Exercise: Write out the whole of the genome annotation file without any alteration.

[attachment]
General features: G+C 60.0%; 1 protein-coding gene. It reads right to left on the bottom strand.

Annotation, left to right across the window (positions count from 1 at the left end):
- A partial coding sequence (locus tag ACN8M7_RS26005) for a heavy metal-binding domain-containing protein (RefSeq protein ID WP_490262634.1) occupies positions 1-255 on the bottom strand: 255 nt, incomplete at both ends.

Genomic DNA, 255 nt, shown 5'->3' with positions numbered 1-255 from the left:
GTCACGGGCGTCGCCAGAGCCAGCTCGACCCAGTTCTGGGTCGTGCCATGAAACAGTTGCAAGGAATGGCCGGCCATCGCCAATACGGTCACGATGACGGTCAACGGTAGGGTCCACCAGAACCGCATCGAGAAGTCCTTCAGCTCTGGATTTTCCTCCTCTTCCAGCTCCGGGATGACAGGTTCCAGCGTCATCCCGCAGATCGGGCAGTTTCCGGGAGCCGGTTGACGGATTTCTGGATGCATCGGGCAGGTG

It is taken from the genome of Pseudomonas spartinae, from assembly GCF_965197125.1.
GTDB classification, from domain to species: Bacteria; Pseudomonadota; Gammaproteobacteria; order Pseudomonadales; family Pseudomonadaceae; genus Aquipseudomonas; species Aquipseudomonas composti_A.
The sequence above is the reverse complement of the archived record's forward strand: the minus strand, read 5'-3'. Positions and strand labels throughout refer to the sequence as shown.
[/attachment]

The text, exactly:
General features: G+C 60.0%; 1 protein-coding gene. It reads right to left on the bottom strand.

Annotation, left to right across the window (positions count from 1 at the left end):
- A partial coding sequence (locus tag ACN8M7_RS26005) for a heavy metal-binding domain-containing protein (RefSeq protein ID WP_490262634.1) occupies positions 1-255 on the bottom strand: 255 nt, incomplete at both ends.

Genomic DNA, 255 nt, shown 5'->3' with positions numbered 1-255 from the left:
GTCACGGGCGTCGCCAGAGCCAGCTCGACCCAGTTCTGGGTCGTGCCATGAAACAGTTGCAAGGAATGGCCGGCCATCGCCAATACGGTCACGATGACGGTCAACGGTAGGGTCCACCAGAACCGCATCGAGAAGTCCTTCAGCTCTGGATTTTCCTCCTCTTCCAGCTCCGGGATGACAGGTTCCAGCGTCATCCCGCAGATCGGGCAGTTTCCGGGAGCCGGTTGACGGATTTCTGGATGCATCGGGCAGGTG

It is taken from the genome of Pseudomonas spartinae, from assembly GCF_965197125.1.
GTDB classification, from domain to species: Bacteria; Pseudomonadota; Gammaproteobacteria; order Pseudomonadales; family Pseudomonadaceae; genus Aquipseudomonas; species Aquipseudomonas composti_A.
The sequence above is the reverse complement of the archived record's forward strand: the minus strand, read 5'-3'. Positions and strand labels throughout refer to the sequence as shown.